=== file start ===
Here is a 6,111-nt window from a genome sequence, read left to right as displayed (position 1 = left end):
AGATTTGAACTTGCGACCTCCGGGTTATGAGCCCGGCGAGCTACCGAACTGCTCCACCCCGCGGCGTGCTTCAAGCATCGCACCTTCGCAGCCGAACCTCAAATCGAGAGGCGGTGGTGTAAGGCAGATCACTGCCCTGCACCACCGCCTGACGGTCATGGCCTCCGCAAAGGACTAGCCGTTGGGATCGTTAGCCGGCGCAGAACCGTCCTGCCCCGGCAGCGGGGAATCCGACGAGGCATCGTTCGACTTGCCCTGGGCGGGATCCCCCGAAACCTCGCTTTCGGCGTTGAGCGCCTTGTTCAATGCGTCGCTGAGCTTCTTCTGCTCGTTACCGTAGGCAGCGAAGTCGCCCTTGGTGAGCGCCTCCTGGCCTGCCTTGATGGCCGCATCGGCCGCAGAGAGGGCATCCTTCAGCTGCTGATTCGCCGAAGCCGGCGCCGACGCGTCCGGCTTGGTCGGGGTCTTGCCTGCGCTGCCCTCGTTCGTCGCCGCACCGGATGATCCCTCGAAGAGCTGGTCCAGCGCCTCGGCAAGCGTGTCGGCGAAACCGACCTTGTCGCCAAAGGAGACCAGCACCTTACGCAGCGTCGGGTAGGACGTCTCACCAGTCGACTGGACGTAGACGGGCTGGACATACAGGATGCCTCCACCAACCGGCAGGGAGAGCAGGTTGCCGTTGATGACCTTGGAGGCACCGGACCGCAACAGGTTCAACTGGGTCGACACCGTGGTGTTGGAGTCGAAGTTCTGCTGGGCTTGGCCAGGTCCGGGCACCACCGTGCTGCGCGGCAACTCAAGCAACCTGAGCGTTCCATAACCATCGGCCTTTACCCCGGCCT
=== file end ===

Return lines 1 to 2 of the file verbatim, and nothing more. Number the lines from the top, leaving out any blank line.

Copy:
Here is a 6,111-nt window from a genome sequence, read left to right as displayed (position 1 = left end):
AGATTTGAACTTGCGACCTCCGGGTTATGAGCCCGGCGAGCTACCGAACTGCTCCACCCCGCGGCGTGCTTCAAGCATCGCACCTTCGCAGCCGAACCTCAAATCGAGAGGCGGTGGTGTAAGGCAGATCACTGCCCTGCACCACCGCCTGACGGTCATGGCCTCCGCAAAGGACTAGCCGTTGGGATCGTTAGCCGGCGCAGAACCGTCCTGCCCCGGCAGCGGGGAATCCGACGAGGCATCGTTCGACTTGCCCTGGGCGGGATCCCCCGAAACCTCGCTTTCGGCGTTGAGCGCCTTGTTCAATGCGTCGCTGAGCTTCTTCTGCTCGTTACCGTAGGCAGCGAAGTCGCCCTTGGTGAGCGCCTCCTGGCCTGCCTTGATGGCCGCATCGGCCGCAGAGAGGGCATCCTTCAGCTGCTGATTCGCCGAAGCCGGCGCCGACGCGTCCGGCTTGGTCGGGGTCTTGCCTGCGCTGCCCTCGTTCGTCGCCGCACCGGATGATCCCTCGAAGAGCTGGTCCAGCGCCTCGGCAAGCGTGTCGGCGAAACCGACCTTGTCGCCAAAGGAGACCAGCACCTTACGCAGCGTCGGGTAGGACGTCTCACCAGTCGACTGGACGTAGACGGGCTGGACATACAGGATGCCTCCACCAACCGGCAGGGAGAGCAGGTTGCCGTTGATGACCTTGGAGGCACCGGACCGCAACAGGTTCAACTGGGTCGACACCGTGGTGTTGGAGTCGAAGTTCTGCTGGGCTTGGCCAGGTCCGGGCACCACCGTGCTGCGCGGCAACTCAAGCAACCTGAGCGTTCCATAACCATCGGCCTTTACCCCGGCCT